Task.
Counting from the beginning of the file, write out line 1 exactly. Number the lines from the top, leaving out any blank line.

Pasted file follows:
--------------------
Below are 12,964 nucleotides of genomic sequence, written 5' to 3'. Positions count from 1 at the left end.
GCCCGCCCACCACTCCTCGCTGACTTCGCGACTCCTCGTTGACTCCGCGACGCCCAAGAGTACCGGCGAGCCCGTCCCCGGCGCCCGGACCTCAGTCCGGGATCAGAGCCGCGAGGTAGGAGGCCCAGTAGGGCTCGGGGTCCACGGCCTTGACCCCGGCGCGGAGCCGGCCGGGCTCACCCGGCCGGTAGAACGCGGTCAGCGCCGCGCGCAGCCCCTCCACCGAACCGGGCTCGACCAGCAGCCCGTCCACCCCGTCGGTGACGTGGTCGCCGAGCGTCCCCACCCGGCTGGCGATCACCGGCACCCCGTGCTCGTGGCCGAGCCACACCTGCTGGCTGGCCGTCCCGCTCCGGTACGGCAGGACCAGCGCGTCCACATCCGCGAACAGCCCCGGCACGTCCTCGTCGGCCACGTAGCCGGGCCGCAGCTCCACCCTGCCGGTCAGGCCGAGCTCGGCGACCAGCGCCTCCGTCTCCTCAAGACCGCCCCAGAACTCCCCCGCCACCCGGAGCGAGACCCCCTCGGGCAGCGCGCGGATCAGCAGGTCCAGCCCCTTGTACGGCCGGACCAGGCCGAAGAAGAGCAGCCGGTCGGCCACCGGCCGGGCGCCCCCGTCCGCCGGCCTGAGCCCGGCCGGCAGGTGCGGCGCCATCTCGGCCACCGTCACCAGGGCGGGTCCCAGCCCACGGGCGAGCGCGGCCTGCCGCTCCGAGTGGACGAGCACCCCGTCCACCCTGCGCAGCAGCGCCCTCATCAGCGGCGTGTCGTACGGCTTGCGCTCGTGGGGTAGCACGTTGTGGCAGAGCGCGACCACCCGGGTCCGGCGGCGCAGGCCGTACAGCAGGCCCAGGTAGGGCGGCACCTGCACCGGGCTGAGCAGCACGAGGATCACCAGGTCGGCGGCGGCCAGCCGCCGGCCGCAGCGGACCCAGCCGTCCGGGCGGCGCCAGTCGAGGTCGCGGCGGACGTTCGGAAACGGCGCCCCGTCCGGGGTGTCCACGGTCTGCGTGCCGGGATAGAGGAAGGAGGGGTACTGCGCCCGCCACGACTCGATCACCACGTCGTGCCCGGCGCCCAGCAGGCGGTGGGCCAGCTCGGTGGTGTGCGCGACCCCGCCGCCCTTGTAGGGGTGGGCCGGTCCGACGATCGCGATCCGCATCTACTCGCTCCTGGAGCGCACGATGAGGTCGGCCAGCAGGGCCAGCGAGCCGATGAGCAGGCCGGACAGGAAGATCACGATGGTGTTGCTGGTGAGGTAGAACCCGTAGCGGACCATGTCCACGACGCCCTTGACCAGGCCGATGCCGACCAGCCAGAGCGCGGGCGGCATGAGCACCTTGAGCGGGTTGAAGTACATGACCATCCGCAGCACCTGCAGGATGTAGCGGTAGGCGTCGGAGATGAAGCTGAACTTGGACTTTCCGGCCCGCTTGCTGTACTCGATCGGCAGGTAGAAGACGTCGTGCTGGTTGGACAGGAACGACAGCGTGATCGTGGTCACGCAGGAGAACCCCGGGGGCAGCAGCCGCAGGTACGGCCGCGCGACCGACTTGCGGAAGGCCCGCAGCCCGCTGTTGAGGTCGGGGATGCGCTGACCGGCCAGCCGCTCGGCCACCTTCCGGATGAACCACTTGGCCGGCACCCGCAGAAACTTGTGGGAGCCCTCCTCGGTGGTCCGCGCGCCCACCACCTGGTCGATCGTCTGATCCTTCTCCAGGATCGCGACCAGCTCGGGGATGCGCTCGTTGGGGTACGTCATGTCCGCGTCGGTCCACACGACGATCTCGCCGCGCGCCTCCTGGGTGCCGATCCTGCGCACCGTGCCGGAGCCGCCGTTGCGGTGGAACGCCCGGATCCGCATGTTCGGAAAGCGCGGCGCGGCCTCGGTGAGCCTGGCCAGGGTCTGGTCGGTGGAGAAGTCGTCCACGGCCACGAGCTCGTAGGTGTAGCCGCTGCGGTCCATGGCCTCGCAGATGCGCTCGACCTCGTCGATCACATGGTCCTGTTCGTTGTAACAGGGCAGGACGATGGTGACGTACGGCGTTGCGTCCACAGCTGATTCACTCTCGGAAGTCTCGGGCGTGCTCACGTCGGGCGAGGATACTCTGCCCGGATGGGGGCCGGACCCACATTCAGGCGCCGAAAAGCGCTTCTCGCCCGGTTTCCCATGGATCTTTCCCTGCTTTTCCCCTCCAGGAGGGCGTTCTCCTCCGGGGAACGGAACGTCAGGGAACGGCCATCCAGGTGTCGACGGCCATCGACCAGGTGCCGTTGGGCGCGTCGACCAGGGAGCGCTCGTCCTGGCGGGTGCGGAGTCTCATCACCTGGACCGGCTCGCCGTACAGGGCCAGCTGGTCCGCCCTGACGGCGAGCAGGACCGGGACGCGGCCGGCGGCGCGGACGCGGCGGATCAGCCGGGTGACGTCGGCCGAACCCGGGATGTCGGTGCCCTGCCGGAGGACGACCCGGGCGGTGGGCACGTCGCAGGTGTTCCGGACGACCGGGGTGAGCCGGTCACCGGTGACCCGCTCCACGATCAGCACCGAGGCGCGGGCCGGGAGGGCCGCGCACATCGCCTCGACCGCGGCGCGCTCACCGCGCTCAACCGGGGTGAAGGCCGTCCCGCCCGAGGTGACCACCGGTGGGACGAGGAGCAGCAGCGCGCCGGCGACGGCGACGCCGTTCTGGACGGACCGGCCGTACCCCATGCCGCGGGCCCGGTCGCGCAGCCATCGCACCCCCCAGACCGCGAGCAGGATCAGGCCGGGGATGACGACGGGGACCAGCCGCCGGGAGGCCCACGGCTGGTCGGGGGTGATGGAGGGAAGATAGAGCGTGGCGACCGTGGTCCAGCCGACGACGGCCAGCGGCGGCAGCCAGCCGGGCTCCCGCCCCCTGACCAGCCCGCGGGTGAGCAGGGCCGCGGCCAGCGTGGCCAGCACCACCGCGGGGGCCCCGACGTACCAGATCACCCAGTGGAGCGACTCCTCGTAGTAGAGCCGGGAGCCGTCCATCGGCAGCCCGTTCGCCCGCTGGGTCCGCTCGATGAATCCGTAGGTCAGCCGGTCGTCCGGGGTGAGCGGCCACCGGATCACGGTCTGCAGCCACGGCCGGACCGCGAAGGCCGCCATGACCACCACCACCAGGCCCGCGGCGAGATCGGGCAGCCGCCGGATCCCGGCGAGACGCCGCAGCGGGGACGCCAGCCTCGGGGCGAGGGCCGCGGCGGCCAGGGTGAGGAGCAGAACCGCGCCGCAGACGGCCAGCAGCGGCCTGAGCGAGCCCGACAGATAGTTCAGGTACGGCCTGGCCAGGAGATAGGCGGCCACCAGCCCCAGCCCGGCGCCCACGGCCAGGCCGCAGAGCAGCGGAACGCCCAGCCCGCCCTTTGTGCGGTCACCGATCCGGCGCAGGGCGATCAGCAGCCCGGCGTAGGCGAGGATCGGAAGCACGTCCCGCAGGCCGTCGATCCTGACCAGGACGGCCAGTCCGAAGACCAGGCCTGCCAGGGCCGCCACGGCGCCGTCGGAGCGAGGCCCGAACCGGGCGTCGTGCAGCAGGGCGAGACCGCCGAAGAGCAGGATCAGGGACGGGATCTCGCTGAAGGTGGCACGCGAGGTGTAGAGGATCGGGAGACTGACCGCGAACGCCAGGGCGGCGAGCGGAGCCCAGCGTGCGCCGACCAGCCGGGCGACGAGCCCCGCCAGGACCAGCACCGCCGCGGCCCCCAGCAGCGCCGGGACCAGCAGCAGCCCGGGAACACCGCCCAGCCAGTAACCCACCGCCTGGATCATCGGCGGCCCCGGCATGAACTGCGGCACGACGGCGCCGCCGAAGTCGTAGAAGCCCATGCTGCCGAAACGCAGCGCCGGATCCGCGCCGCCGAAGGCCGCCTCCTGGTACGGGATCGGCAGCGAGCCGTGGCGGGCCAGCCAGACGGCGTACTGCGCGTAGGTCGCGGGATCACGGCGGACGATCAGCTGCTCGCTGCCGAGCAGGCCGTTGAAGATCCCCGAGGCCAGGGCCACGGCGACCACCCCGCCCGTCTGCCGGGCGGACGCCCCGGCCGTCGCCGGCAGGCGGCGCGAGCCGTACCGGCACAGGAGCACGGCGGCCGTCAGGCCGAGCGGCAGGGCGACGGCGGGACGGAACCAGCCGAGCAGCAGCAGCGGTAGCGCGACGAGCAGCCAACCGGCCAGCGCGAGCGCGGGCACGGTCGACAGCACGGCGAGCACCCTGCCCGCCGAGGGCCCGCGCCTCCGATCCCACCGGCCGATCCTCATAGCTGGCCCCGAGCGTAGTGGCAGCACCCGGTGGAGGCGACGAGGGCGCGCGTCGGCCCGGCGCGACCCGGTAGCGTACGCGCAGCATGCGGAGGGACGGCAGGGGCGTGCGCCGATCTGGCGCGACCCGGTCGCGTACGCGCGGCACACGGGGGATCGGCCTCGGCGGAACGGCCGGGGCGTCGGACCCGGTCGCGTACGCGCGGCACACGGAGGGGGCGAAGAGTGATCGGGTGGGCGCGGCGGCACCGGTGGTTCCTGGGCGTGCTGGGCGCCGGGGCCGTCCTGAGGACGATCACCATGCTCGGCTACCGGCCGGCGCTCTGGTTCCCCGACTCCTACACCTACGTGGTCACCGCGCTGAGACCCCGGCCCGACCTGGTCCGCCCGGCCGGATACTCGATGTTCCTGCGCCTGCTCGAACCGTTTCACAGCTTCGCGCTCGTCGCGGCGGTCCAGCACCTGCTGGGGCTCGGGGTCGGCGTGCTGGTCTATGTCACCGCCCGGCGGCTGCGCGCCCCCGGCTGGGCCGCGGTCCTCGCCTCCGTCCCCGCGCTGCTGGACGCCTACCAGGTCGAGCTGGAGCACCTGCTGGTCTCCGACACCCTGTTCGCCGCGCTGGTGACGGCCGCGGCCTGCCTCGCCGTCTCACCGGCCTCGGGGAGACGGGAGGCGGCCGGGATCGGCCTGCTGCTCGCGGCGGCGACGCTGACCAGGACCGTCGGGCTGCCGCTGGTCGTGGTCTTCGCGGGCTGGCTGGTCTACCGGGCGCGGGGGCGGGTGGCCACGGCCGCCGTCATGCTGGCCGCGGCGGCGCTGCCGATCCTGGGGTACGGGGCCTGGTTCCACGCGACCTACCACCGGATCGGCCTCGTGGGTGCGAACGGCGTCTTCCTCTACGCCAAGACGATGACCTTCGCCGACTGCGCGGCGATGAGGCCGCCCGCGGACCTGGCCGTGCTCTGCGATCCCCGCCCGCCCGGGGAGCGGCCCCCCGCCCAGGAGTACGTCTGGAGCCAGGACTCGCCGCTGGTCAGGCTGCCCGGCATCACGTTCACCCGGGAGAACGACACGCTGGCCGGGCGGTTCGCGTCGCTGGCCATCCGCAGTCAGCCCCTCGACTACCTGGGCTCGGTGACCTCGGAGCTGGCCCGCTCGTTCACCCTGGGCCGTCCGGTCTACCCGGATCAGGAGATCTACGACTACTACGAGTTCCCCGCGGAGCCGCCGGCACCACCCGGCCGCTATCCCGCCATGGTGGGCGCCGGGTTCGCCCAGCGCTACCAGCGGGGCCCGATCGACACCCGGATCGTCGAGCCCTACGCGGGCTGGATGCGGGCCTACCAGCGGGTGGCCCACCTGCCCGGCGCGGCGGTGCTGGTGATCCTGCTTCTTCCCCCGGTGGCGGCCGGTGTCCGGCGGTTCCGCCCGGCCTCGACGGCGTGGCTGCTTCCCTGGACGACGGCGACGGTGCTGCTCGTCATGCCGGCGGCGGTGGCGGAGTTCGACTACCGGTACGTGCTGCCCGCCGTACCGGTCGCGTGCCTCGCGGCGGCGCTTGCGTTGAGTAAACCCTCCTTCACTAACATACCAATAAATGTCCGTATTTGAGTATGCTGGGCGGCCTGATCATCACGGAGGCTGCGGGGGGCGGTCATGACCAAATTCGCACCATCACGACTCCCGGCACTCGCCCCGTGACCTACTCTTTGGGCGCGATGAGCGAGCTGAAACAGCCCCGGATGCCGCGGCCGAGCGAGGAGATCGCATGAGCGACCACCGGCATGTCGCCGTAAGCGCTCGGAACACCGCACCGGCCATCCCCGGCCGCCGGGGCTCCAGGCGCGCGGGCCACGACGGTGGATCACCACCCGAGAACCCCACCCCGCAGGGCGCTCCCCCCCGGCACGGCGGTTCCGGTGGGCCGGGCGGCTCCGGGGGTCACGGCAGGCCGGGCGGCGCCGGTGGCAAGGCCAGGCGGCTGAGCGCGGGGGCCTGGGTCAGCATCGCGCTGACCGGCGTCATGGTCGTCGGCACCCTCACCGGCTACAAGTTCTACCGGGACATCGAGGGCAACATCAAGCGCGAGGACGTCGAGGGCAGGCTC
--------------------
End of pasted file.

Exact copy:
Below are 12,964 nucleotides of genomic sequence, written 5' to 3'. Positions count from 1 at the left end.